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Am J Surg. 2013 Aug;206(2):172-9. doi: 10.1016/j.amjsurg.2012.11.022.

The impact of race on outcomes following emergency surgery: an American College of Surgeons National Surgical Quality Improvement Program assessment.

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  • 1Department of Surgery, Madigan Army Medical Center, Ft. Lewis, WA, USA.



Despite significant evolutions in health care, outcome discrepancies exist among demographic cohorts. We sought to determine the impact of race on emergency surgery outcomes.


This is a retrospective review of the American College of Surgeons National Surgical Quality Improvement Program database (2005 through 2009) for all patients aged ≥16 years undergoing emergency abdominal surgery. Primary outcomes included morbidity and mortality.


We identified 75,280 patients (mean age 48.2 ± 19.9 years, 51.7% female; 79% white, 9.9% black, 5.0% Hispanic, 3.7% Asian, 1.3% American Indian or Alaskan, .2% Pacific Islander). Annual rates of emergency operations ranged from 7.3% to 8.5% (P = .22). The overall complication (18.6%) and mortality rate (4.6%) was highest in the black population (24.3%, 5.3%) followed by whites (18.7%, 4.6%), with the lowest rate in Hispanic (11.7%, 1.8%) and Pacific Islander populations (10.2%, 1.8%; P < .001). Compared with whites, blacks had a 1.25-fold (1.17 to 1.34; P < .001) increased risk of complications, but similar mortality (P = .168). When combining minorities, overall complications were 1.059-fold (1.004 to 1.12; P = .034) higher, however, mortality was reduced 1.7-fold (1.07 to 1.34; P = .001).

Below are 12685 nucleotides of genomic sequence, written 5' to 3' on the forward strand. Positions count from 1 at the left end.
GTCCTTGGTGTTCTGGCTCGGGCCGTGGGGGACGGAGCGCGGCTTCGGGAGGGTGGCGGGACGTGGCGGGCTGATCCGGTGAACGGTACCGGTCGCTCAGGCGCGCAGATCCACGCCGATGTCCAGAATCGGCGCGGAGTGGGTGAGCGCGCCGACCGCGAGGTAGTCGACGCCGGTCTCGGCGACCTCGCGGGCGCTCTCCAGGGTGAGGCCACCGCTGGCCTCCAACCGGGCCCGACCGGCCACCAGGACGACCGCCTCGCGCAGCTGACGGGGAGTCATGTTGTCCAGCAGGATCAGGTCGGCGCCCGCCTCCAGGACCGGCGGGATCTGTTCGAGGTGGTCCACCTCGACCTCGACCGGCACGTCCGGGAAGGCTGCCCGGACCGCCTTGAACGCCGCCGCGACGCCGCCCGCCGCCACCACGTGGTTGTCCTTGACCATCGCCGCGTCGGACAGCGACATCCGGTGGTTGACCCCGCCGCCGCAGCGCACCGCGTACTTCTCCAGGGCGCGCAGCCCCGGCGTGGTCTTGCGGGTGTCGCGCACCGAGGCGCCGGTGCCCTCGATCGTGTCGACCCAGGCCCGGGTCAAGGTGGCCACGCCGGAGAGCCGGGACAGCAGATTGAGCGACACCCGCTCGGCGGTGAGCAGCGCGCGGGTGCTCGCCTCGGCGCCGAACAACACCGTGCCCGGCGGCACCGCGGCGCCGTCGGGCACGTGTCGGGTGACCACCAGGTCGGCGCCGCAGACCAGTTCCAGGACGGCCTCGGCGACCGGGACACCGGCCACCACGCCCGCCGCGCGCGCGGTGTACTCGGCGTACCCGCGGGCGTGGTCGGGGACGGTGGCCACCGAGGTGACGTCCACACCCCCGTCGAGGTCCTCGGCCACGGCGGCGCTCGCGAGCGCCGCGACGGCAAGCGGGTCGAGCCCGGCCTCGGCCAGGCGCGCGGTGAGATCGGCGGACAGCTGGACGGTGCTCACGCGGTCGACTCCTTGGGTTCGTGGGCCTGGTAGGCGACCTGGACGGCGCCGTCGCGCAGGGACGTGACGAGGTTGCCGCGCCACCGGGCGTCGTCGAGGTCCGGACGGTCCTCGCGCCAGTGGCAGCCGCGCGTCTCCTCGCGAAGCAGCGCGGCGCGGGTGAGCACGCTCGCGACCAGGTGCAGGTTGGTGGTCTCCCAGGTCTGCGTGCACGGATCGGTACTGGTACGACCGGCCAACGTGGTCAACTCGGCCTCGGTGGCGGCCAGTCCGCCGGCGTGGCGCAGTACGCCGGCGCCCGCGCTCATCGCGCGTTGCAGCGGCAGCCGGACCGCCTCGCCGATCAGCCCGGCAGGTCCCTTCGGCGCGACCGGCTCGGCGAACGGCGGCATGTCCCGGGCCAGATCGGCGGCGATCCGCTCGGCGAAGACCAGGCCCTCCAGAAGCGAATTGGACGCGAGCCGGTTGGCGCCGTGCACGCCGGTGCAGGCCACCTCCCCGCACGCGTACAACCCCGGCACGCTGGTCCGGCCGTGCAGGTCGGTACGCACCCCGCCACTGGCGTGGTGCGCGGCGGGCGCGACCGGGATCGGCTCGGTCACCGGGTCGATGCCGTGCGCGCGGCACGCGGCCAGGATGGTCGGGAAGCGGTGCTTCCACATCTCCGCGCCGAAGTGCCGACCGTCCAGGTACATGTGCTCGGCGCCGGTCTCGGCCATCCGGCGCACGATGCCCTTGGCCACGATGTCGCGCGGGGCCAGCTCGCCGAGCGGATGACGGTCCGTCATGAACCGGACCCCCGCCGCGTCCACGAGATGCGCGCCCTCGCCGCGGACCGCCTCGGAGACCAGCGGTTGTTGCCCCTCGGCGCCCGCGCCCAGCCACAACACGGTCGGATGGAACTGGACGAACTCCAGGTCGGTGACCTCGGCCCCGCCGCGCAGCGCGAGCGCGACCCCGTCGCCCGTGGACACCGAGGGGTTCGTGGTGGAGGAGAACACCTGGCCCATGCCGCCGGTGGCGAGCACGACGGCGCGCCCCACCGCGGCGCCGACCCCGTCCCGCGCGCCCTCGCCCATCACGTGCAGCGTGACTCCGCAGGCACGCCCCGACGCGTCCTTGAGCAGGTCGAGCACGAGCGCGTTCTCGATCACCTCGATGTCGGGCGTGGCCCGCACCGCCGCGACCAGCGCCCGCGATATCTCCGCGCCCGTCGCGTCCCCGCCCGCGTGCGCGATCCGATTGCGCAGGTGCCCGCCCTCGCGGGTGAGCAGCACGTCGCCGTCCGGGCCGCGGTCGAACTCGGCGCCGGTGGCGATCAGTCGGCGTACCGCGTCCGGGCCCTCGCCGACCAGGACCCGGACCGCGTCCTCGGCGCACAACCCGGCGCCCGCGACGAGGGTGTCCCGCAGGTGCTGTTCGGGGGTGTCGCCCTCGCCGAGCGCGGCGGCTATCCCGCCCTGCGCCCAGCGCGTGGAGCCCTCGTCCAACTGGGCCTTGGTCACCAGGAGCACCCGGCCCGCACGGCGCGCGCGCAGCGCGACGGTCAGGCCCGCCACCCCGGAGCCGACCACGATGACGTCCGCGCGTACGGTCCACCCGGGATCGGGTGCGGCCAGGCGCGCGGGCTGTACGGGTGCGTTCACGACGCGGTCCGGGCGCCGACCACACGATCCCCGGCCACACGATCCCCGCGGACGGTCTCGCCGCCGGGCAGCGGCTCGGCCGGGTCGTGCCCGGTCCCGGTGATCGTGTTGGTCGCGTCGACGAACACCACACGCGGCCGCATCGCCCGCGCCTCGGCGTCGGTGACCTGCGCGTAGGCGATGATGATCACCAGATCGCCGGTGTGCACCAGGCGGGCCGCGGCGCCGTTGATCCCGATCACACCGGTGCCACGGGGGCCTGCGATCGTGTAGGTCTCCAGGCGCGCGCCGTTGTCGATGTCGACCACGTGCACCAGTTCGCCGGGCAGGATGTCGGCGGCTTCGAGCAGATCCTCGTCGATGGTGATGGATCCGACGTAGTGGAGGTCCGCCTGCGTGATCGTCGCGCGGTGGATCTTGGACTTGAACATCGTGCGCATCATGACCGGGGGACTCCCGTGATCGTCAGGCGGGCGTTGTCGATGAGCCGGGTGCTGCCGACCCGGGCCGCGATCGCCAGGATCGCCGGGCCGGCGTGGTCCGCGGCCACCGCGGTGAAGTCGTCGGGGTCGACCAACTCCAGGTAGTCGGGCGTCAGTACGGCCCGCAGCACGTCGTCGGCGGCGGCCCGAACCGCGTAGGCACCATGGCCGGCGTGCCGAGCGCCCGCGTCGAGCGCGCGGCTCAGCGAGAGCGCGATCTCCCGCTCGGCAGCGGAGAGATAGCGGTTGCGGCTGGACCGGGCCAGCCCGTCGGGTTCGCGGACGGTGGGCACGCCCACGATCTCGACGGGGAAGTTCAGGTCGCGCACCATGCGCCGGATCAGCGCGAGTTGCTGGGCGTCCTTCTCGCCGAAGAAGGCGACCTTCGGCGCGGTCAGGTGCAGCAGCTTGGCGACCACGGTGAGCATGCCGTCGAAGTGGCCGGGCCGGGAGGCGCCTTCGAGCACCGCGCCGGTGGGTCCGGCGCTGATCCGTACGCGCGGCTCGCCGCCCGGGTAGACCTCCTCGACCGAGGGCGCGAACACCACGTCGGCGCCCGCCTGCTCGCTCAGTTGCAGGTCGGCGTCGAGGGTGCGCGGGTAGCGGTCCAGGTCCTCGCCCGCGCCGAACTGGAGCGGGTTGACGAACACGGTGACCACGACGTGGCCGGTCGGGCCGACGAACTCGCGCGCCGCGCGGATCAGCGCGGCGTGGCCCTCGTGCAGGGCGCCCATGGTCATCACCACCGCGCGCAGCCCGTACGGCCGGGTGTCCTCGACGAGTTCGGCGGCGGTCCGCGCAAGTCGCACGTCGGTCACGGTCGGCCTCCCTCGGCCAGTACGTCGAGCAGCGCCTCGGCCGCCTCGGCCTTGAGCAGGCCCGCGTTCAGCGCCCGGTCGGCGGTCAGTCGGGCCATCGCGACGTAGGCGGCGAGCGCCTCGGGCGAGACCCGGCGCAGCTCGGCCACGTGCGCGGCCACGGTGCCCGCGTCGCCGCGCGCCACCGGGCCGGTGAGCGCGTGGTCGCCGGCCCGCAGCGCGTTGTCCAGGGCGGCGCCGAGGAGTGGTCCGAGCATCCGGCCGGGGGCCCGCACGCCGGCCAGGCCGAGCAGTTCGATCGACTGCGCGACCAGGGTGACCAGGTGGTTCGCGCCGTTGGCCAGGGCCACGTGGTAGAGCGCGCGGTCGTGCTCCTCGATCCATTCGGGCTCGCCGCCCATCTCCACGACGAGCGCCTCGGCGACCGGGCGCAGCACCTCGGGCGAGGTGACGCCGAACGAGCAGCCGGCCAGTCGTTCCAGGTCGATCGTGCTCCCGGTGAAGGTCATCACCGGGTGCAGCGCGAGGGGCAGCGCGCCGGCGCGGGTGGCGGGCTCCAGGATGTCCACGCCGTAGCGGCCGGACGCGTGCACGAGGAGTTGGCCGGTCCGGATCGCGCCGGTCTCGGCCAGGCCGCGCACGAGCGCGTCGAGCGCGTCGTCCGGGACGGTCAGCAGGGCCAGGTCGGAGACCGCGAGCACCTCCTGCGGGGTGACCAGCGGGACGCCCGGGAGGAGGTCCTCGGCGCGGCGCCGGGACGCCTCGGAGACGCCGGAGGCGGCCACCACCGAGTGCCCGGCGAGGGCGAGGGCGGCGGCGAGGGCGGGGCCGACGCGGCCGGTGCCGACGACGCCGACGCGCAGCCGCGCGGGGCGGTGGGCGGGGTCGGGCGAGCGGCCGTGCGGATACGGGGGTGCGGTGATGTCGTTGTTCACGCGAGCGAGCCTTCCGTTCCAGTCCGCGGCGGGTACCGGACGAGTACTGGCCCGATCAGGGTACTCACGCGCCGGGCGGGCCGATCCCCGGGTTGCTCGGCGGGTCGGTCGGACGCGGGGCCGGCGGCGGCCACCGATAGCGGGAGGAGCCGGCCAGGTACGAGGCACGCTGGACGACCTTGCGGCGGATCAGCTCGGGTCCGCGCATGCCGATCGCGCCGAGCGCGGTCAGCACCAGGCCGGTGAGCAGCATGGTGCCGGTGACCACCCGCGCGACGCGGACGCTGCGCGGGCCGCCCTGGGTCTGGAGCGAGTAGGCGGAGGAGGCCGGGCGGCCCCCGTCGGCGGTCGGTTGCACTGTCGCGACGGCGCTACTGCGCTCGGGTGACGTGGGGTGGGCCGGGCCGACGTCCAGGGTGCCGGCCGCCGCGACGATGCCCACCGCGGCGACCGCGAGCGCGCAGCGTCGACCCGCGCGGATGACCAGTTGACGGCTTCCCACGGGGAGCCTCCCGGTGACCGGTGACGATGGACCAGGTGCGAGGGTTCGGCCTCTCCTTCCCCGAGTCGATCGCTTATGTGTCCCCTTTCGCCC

Following emergency abdominal surgery, minority race is independently associated with increased complications and reduced mortality.

Published by Elsevier Inc.


Emergency surgery; Ethnicity; Outcomes; Race

[PubMed - indexed for MEDLINE]
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